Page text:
Alejandra Dubcovsky

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Alejandra Dubcovsky

Alejandra Dubcovsky, assistant professor of history, earned her Ph.D. from UC Berkeley. Her research interests include early America, especially the American South and Spanish borderlands, history of Amerindians, and the history of communication and information. Her first book, “Informed Power: Communication in the Early American South” (Harvard University Press, 2016), maps the intricate, intersecting channels of information exchange in the early American South, exploring how people in the colonial world came into possession of vital knowledge in a region that lacked a regular mail system or a printing press until the 1730s. She has also published several articles on these topics in Ethnohistory, The William and Mary Quarterly, Native South, and Common-place.  She is researching the multiple fronts of Queen Anne’s War (1702-1713).




Luca Ferrero

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Luca Ferraro

Luca Ferrero, professor of philosophy, earned his Ph.D. from Harvard University. He has been a Humanities Fellow and visiting assistant professor at Stanford University, and an NEH Summer Fellow at Princeton University. He works on the nature of diachronic agency, intentions, constitutivism, practical reasoning, and personal identity. His most recent work has been published in Noûs, Philosophical Studies, Philosophers’ Imprint, Inquiry, Philosophical Issues, Oxford Studies in Metaethics, Oxford Studies in Agency and Responsibility, Journal of Ethics, and in several book collections. He is the editor of the Philosophy of Action section of the Stanford Encyclopedia of Philosophy, and is a founding board member of the International Society for the Philosophy of Agency.




Alfonzo Gonzales

ChASS New faculty

Alfonzo Gonzales

Alfonzo Gonzales, associate professor of ethnic studies, received his Ph.D. in political science from UCLA in 2008. He is a theorist of Latino and Latin American politics with a research agenda focused on issues of migration control, migrant social movements and the politics of race in liberal democracies. His underlying concern is to understand how Latino migrant and refugee social movements influence policy, and the politics of migration control from the ground up.  In addition to writing his award-winning book “Reform without Justice: Latino Migrant Politics and the Homeland Security State” (Oxford University Press, 2013), he spearheaded an international conference on migrant detention and Latino asylum seekers through the Teresa Lozano Long Institute of Latin American Studies at UT Austin in 2016.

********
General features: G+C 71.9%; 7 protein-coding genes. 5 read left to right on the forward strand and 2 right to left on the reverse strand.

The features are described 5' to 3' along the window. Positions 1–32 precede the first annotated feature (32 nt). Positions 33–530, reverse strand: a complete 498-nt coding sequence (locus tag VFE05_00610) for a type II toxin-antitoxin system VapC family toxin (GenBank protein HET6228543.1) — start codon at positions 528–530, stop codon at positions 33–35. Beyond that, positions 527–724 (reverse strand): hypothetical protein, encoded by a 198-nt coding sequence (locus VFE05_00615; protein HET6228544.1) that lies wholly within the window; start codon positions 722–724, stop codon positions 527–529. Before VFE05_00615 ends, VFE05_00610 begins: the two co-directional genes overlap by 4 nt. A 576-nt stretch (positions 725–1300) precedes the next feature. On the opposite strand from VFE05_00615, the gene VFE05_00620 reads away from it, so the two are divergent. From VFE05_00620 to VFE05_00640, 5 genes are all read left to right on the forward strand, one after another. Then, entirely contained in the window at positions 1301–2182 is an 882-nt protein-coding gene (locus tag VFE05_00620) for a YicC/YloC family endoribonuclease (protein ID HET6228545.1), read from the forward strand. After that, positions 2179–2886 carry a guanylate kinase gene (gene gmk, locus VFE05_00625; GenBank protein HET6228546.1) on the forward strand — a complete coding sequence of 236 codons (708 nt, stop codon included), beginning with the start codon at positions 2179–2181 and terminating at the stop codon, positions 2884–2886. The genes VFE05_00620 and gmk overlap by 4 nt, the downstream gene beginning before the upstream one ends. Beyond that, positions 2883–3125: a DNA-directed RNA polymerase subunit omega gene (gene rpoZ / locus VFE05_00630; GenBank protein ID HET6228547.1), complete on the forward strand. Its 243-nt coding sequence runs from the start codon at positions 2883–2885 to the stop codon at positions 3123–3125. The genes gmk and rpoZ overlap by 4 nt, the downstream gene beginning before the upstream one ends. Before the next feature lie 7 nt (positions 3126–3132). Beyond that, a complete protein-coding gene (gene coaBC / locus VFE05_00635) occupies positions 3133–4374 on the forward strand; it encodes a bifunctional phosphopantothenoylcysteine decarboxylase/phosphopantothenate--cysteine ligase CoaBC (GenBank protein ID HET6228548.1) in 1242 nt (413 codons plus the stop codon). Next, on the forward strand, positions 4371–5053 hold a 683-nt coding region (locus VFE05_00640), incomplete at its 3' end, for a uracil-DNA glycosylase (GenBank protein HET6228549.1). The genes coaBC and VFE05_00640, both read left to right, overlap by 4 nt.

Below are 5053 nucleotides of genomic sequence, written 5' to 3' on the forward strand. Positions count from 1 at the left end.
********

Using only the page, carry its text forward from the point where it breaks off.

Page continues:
Sarojini Hirshleifer

ChASS New faculty

Sarojini Hirshleifer

Sarojini Hirshleifer, acting assistant professor of economics, earned her Ph.D. in economics from UC San Diego in 2016. Her research interests span the fields of development, labor, and behavioral economics. Specifically, her research focuses on understanding and alleviating the behavioral and human capital constraints to higher productivity and better decision-making. This involves designing and testing interventions that have the potential to help people overcome biases and optimize complex production processes. A complementary thread in her research aims to understand how to increase the efficiency of learning and human capital accumulation across the lifecycle, and thus support higher labor force participation.




Brent Hughes

ChASS New faculty

Brent Hughes

Brent Hughes, assistant professor of psychology, received his doctorate in social psychology from the University of Texas at Austin in 2012. His research explores the phenomenon of motivated cognition, under which goals and needs guide individuals’ thinking toward their desired conclusions. These motives range from the need to feel good about oneself and the desire to affiliate with others, pervasively shape cognition and decision-making, and exert harmful consequences on real-world outcomes. His research program examines these questions using a broad array of methods from social psychology, cognitive neuroscience, and behavioral economics. A central goal is to provide integrative models of motivated cognition that provide new insights into its role in shaping maladaptive behavior, and interventions that “nudge” motivation so as to reduce harmful outcomes.




John Jennings

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John Jennings

John Jennings, professor of media and cultural studies, received his M.A. in art education in 1995 and an M.F.A. in studio with a focus on graphic design in 1997 from University of Illinois, Urbana-Champaign. He is an interdisciplinary scholar who examines the visual culture of race in various media forms, including film, illustrated fiction, and comics and graphic novels. Jennings is also a curator, graphic novelist, editor, and design theorist who’s research interests include the visual culture of hip hop, Afrofuturism and politics, visual literacy, horror and the EthnoGothic, and speculative design and its applications to visual rhetoric.





Anthony Russell Jerry

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Anthony Russell Jerry